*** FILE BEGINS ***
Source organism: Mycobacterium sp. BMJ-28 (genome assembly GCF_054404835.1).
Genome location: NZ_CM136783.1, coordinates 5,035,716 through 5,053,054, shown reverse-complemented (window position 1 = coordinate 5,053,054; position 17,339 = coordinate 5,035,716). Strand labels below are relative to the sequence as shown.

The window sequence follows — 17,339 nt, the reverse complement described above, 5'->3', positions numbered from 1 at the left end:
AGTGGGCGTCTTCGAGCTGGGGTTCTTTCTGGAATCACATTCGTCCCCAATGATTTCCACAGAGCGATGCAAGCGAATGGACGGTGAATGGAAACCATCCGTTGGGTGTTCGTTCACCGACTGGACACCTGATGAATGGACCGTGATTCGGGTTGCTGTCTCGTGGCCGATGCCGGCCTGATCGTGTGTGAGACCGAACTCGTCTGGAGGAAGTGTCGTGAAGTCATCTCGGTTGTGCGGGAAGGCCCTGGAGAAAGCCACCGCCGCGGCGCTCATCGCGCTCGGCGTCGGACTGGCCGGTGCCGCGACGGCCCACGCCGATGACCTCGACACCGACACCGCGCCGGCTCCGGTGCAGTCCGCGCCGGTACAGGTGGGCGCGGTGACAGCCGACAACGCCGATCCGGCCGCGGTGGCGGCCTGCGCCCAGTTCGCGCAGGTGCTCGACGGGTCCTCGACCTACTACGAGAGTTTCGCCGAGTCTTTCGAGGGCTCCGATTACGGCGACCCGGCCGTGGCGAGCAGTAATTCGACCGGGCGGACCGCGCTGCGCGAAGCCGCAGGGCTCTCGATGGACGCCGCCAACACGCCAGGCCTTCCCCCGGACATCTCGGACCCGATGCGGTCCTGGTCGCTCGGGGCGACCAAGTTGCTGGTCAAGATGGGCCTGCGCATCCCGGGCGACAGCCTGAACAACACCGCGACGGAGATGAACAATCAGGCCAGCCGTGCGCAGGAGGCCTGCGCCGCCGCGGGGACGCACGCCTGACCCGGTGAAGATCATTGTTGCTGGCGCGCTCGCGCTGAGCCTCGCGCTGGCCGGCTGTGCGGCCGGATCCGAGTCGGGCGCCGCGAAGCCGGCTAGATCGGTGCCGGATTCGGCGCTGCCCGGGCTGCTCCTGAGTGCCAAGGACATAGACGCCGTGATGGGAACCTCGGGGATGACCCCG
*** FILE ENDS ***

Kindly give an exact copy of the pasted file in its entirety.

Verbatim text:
Source organism: Mycobacterium sp. BMJ-28 (genome assembly GCF_054404835.1).
Genome location: NZ_CM136783.1, coordinates 5,035,716 through 5,053,054, shown reverse-complemented (window position 1 = coordinate 5,053,054; position 17,339 = coordinate 5,035,716). Strand labels below are relative to the sequence as shown.

The window sequence follows — 17,339 nt, the reverse complement described above, 5'->3', positions numbered from 1 at the left end:
AGTGGGCGTCTTCGAGCTGGGGTTCTTTCTGGAATCACATTCGTCCCCAATGATTTCCACAGAGCGATGCAAGCGAATGGACGGTGAATGGAAACCATCCGTTGGGTGTTCGTTCACCGACTGGACACCTGATGAATGGACCGTGATTCGGGTTGCTGTCTCGTGGCCGATGCCGGCCTGATCGTGTGTGAGACCGAACTCGTCTGGAGGAAGTGTCGTGAAGTCATCTCGGTTGTGCGGGAAGGCCCTGGAGAAAGCCACCGCCGCGGCGCTCATCGCGCTCGGCGTCGGACTGGCCGGTGCCGCGACGGCCCACGCCGATGACCTCGACACCGACACCGCGCCGGCTCCGGTGCAGTCCGCGCCGGTACAGGTGGGCGCGGTGACAGCCGACAACGCCGATCCGGCCGCGGTGGCGGCCTGCGCCCAGTTCGCGCAGGTGCTCGACGGGTCCTCGACCTACTACGAGAGTTTCGCCGAGTCTTTCGAGGGCTCCGATTACGGCGACCCGGCCGTGGCGAGCAGTAATTCGACCGGGCGGACCGCGCTGCGCGAAGCCGCAGGGCTCTCGATGGACGCCGCCAACACGCCAGGCCTTCCCCCGGACATCTCGGACCCGATGCGGTCCTGGTCGCTCGGGGCGACCAAGTTGCTGGTCAAGATGGGCCTGCGCATCCCGGGCGACAGCCTGAACAACACCGCGACGGAGATGAACAATCAGGCCAGCCGTGCGCAGGAGGCCTGCGCCGCCGCGGGGACGCACGCCTGACCCGGTGAAGATCATTGTTGCTGGCGCGCTCGCGCTGAGCCTCGCGCTGGCCGGCTGTGCGGCCGGATCCGAGTCGGGCGCCGCGAAGCCGGCTAGATCGGTGCCGGATTCGGCGCTGCCCGGGCTGCTCCTGAGTGCCAAGGACATAGACGCCGTGATGGGAACCTCGGGGATGACCCCG